FILE - In this May 21, 2014 file photo, Russian President Vladimir Putin, left, is greeted by Chinese President Xi Jinping before the opening ceremony at the fourth Conference on Interaction and Confidence Building Measures in Asia (CICA) summit in Shanghai, China. Angry with the West's response over Ukraine, Russia is moving rapidly to bolster ties with North Korea in a diplomatic nose-thumbing that could complicate the U.S.-led effort to squeeze Pyongyang into giving up its nuclear weapons program. Russia's proactive strategy in Asia- which also involves cozying up to China and had been dubbed "Putin's Pivot" - began years ago as Moscow's answer to Washington's much touted rebalancing of its military forces in the Pacific. (AP Photo/Mark Ralston, Pool, File)

Second Sino-Russian alliance shatters illusions

President Obama began his administration in 2009 believing that American restraint would encourage great-power comity and cooperation. While he may now realize that such hope was illusory, what he may not grasp is that American strategic weakness resulting from his restraint has only encouraged a gathering Second Sino-Russian alliance.

LETTER TO THE EDITOR: Remembering Barry's contributions

In recalling the long and storied political career of late D.C. Mayor Marion Barry, nearly every obituary and news account has noted that he owed his political fortunes to the District's poorest constituents. The implication is that he was the beneficiary of blind loyalty from those too unsophisticated to grasp the gravity of his personal troubles.

Medicaid SGR Caduceus Screw Illustration by Greg Groesch/The Washington Times

How to reform Medicare

Every year, Medicare physician payment rates spark a legislative fire drill. The complex formula for updating doctors' reimbursements, the sustainable growth rate formula, routinely threatens Medicare physicians with draconian payment cuts. Next year, the formula mandates a 21 percent pay cut.

A recent cover from The New Republic

Media in rocky transition: 30 New Republic editors resign, next issue cancelled

- The Washington Times

There have been rumors of change and differences of philosophy for a month. Multiple news sources now report that Franklin Foer has resigned as editor of The New Republic on Thursday afternoon, to be replaced by Gabriel Snyder, a digital guru at Bloomberg Media who formerly worked for The Atlantic Wire and Gawker. Some reports frame the event as an "editorial shakeup" in the immediate aftermath.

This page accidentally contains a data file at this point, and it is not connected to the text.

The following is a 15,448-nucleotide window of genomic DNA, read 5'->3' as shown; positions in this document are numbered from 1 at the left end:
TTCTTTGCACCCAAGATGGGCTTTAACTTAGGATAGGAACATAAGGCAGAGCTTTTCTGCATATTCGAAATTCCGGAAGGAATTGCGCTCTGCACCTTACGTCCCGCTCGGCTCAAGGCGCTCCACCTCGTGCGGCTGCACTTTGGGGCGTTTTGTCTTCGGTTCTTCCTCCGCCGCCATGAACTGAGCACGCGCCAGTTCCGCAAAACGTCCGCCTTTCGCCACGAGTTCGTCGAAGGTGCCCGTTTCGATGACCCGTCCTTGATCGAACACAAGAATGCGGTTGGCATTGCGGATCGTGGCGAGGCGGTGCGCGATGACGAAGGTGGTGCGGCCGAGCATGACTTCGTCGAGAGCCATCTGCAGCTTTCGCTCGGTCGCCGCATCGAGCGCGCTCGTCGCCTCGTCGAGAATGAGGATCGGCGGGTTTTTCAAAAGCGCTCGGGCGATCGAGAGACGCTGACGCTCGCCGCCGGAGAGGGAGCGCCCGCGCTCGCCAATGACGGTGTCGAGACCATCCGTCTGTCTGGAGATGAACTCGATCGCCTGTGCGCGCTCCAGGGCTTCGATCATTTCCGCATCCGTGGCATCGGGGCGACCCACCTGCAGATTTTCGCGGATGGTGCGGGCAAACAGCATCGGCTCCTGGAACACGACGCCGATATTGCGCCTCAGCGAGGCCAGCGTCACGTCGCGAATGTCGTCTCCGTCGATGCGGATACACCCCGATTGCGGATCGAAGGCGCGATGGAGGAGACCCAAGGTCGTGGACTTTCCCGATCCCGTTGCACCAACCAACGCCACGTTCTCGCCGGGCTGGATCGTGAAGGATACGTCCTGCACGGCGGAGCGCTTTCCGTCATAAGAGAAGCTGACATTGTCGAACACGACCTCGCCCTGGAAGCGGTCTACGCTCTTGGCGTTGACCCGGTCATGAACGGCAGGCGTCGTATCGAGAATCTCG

The sacredness of family possessions

Like one of those poor relatives or downtrodden governesses of Victorian fiction, the short story often seems anemic or slightly depressed. It is shuffled off into a corner, while its wealthy cousin the novel sits in the spotlit warmth, luxuriating in the depth and breadth that is its birthright. Lacking the novel's richness, the short story offers a Jane Eyre-like intensity, which some readers may find uncongenial or bought at too great a literary price.

Marchers with a group called Backbonecampaign.org from Vashon, Washington, march along 6th Ave. during the People's Climate March in New York Sunday, Sept. 21, 2014. (AP Photo/Craig Ruttle)

Climate activists offer to help out Ferguson protestors

- The Washington Times

Other activists have been watching the unfolding events in Ferguson and elsewhere. That includes the same organization behind the massive, gaudy, drum-thumping People’s Climate March that drew 400,000 protestors to the streets of New York in September, and in 150 cities overseas. The group did not disband after their big event, which included celebrities and Democratic lawmakers among its marchers. They want to repeat their performance in the near future, and perhaps offer their street theater and resources to Ferguson-inspired protestors.

Illustration on the American Christmas tradition by Alexander Hunter/The Washington Times

Ignoring the Christmas haters

Alas, it is over. I am speaking of the Thanksgiving Day celebration — one of my favorite holidays. It is a serious celebration as we give thanks for our many blessings. Yet it is also a jolly day, full of good food, drink and sport, perhaps touch football, more likely a televised game. The whole family comes together and, often in the company of friends, has a festive time. Moreover, there is a venerable sense of tradition to the feast that renders the whole holiday somehow reassuring.

Illustration on issues raised by Ferguson by Paul Tong/Tribune Content Agency

Racial sensitivity and militarization of police make an explosive brew

The city of Ferguson, Missouri, is now burned into our consciousness in a way that few other places are. In my youth, the race riots in Newark, Detroit and Los Angeles marked turning points in my own and in the public's awareness of the problems of a black underclass that perceives itself as being so unfairly governed by a white power structure that it resorts to violence.

Clancy Testimony on Broken Secret Service Agency Illustration by Greg Groesch/The Washington Times

More effective protection for the president

By Dec. 15, a blue-ribbon panel is slated to recommend a new Secret Service director to the secretary of Homeland Security. If the panel has any doubt that an outside director is needed to reform the agency, it need look no further than the recent congressional testimony of Acting Secret Service Director Joseph P. Clancy.